What is Investment Management?
Investment managers are responsible for managing the money of their clients – this may include various sub-industries like asset management, hedge funds, private equity and wealth management. They run various investment mandates that differ in their objectives, risk, and eligible instruments. Their client base could also be quite diverse as well, ranging from institutions like sovereign wealth funds and pension funds, to insurance companies, financial advisers, charities, and individual investors. Investment managers run their portfolios across multiple asset classes such as more traditional like equities and fixed income, real assets like property and infrastructure, and more complex such as private equity or debt, commodities and derivatives. Normally, the more complex and higher risk products are offered only to sophisticated clients or high-net-worth individuals. They can be structured as hedge funds, which required large initial investment and a pre-determined lock in period, during which investors have no access to their funds (this is also typical for private equity strategies). In contrast, individual investors are typically offered liquid pooled products that offer daily or intra-day trading such as mutual funds or Exchange Traded Funds (ETFs).
The hierarchy in investment management is relatively flat compared to investment banking. New joiners typically start at the junior analyst level and then progress to senior analyst roles. They are responsible for producing investment ideas, while the next step is portfolio management, where fund/portfolio managers make investment decisions in terms of portfolio construction, investment selection, and ongoing monitoring of existing and potential holdings. Company structures are different and some prefer to separate people management responsibilities from portfolio managers by having a Head of Research function, while others keep reporting lines to the managers. For private equity firms, the structure is typically comprised of Limited Partners (investors in the fund) and General Partners (those that manage the fund).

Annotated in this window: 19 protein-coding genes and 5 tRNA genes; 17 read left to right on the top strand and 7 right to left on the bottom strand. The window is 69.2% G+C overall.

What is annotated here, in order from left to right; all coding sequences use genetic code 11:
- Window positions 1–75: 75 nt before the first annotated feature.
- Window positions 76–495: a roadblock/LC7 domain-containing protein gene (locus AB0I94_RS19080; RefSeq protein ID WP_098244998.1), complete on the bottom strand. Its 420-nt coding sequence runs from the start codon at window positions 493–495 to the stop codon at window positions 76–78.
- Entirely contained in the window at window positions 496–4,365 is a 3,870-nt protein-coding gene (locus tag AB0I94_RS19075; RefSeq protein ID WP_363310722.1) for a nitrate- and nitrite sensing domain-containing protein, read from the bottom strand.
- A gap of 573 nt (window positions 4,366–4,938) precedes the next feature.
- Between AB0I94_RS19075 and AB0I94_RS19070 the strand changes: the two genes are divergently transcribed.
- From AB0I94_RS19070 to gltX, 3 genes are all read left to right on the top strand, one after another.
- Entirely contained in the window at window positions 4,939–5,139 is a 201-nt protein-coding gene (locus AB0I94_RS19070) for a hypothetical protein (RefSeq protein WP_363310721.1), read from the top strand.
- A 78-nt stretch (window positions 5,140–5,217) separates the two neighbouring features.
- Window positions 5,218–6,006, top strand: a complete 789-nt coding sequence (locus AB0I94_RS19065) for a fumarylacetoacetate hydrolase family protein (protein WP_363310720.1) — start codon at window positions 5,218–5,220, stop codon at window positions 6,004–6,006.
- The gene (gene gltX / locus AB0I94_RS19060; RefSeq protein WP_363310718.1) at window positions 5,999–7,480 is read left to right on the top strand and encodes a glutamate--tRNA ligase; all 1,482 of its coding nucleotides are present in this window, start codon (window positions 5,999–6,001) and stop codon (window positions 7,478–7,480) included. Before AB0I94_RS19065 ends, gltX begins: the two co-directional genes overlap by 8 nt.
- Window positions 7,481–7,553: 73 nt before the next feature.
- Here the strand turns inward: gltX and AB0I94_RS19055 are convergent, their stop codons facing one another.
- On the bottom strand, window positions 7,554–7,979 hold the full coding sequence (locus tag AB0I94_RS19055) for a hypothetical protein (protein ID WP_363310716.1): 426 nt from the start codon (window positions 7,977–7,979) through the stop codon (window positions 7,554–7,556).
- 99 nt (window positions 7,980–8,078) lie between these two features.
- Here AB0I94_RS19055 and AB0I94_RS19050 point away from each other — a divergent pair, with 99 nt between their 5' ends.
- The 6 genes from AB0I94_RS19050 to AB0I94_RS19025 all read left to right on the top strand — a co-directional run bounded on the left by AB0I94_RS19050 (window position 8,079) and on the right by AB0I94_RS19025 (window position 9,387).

Apart from the investment side, investment management companies also have sales teams, which are in charge of product distribution and relationships with clients. That includes marketing and data teams that build presentations for the use of both portfolio managers and clients. Sales teams are usually managed by the Head of distribution and are split across different geographies, for example, EMEA or APAC. Local teams are headed by a dedicated manager who can use the company’s broader resources in order to supply clients with relevant materials.
To find out who the top ten largest investment management companies are, ranked according to the size of their assets under management in USD terms, noting their region of domicile and details, access the download.
Education and Skills
When it comes to education and skills, both investment banking and investment management are looking for bright individuals that can demonstrate high numerical literacy, financial curiosity, and a set of strong soft skills. While a bachelor’s degree is considered a pre-requisite for both many decide to pursue postgraduate degrees (such as Master’s in Finance or Master of Business Administration – MBA after a few years of experience in order to advance their careers.
Another way to demonstrate a higher level of competence and excel in career opportunities is by obtaining qualifications. Our online courses help participants develop a comprehensive understanding of these essential skills, whether you’re looking to advance your career or excel in interviews, explore our courses on investment banking, private equity, or portfolio management. Professional qualifications are more popular with investment managers, where qualifications like the Chartered Financial Analyst (CFA), Chartered Alternative Investment Analyst (CAIA) or Chartered Wealth Manager are highly valued.